Community Supervision for Life (CSL)/Parole Supervision for Life (PSL)

Parole Supervision for Life (PSL), formerly community supervision for life (CSL), is as restrictive as it sounds. Sex offenders released from prison for certain sex crimes, can be subject to the special provisions of PSL, which is essentially amounts to parole for life.

CSL applies to certain offenses committed between October 31, 1994 and January 14, 2004. After that date, Parole Supervision for Life (PSL) serves as an updated title for the same policy. For all practical purposes, CSL/PSL can be used interchangeably and will be referenced as one in this article.

Though intended as a safeguard for the community against sexual predators, for fully rehabilitated offenders, CSL/PSL can unfairly deny them rights and opportunities.

Convictions Subject to CSL/PSL

According to the law, if you are mandated a CSL/PSL sentence, you are subject to its restrictions for a minimum of 15 years. The following are some of the convictions that can result in your being ordered into the CSL/PSL program:

  • Aggravated sexual assault
  • Sexual assault (Rape)
  • Aggravated criminal sexual contact
  • Certain types of Kidnaping
  • Endangering the welfare of a minor through sexual contact or causing the child to engage in pornography

Restriction of CSL/PSL

The following restrictions apply to all parolees while in the program:

  • Increased monitoring by your parole officer
  • Unannounced home visits
  • The need to obtain permission in order to travel across state lines
  • Wearing of an electronic monitor
  • Written permission to access a computer with internet access
  • Installation of software or hardware to monitor internet usage
  • Unannounced inspections of your computer system

Megan’s Law

Anyone released from prison as a sex offender who is subject to CSL/PSL is required to comply with Megan’s Law, which requires notification to law enforcement where they reside, work, go to school and other areas where the offender frequents. In some instances, the public will be notified that the sex offender is nearby. If the offender is considered a moderate or high risk to re-offend, in addition to notification to law enforcement, the offender will have his or her address, name, physical description provided to organizations where children gather and may encounter the offender. In some instances, the offender’s identifying information can be placed on the internet. If the offender is a high risk to re-offend, the offender’s information can be provided to people within a mile of where the offender resides, works, goes to school or frequents. The offender’s name can also be posted on the internet. Under Megan’s Law, offenders are required to do the following:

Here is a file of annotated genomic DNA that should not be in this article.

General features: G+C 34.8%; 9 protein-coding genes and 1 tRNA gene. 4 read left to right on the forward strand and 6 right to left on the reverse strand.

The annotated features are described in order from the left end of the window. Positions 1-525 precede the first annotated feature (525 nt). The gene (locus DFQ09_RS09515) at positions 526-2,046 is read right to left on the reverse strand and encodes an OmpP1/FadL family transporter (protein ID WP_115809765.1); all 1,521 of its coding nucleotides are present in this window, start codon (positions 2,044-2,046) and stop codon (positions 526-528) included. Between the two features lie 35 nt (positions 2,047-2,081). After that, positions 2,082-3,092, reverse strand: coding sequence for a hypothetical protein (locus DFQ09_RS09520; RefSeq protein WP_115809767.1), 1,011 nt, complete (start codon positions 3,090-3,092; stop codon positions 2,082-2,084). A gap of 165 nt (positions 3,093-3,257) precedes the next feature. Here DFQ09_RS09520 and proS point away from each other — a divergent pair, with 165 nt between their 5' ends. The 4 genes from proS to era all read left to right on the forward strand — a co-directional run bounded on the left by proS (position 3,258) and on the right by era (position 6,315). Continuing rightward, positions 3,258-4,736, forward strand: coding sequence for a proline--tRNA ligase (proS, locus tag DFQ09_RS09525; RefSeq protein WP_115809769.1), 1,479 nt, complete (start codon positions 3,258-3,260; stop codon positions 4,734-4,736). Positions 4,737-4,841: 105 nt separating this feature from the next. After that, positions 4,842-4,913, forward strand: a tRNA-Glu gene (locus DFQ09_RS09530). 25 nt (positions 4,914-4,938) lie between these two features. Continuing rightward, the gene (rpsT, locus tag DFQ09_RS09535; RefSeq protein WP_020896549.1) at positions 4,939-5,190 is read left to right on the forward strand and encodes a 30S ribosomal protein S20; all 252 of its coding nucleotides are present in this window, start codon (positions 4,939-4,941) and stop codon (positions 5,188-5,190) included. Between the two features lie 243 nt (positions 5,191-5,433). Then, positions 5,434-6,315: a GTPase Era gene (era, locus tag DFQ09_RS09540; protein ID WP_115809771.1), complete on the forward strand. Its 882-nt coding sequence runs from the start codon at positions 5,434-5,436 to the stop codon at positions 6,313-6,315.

• Register with law enforcement in any municipality you live, work and go to school.
  • Advise law enforcement of changes in address, employment or schooling.
  • Be entered in Megan’s Law sex offender registry.

Penalties

A person, under the conditions of CSL/PSL, who violates any of these rules (without good cause), is guilty of a crime of the third degree, which carries a sentence of up to 5 years in prison.

As a registered sex offender, your name and address can be posted on the internet for anyone to view, including employers and neighbors. Your opportunities for finding suitable housing and employment will be severely restricted. Depending upon the jurisdiction where you live, you could be restricted from living near parks and schools.

Issues

Many sex offenders have challenged CSL/PSL as an unlawful deprivation of liberty. Being subject to parole for life includes restrictions on travel, use of the internet, residency, and even curfew. Your house or apartment is also subject to inspection at any time.

The New Jersey Supreme Court did find, however, that a person on CSL/PSL cannot be subject to a curfew without due process. A curfew can impose restrictions on the offender’s ability to leave his house during certain hours. In the case of “Jamgochian v. New Jersey State Parole Board” the court did require that the offender be given a hearing before such a restriction could be imposed.

If you are on CSL/PSL, you can apply for termination of CSL/PSL and Megan’s Law after 15 years from the date of your conviction or release from prison, whichever is longer, if you have not committed further offenses and can demonstrate by clear and convincing evidence that you no longer pose a threat to others. Your case is made stronger if you have been employed steadily for several years, have not violated any provisions of your parole, and have good character references.

An experienced criminal defense lawyer can advise you on how to meet all of your requirements and what actions to follow to best serve your chances in modifying your CSL/PSL and Megan’s Law requirements and ultimately terminating them.

 

Contact the Law Offices of Stephen S. Weinstein, P.C.
for your free personal consultation today.

 
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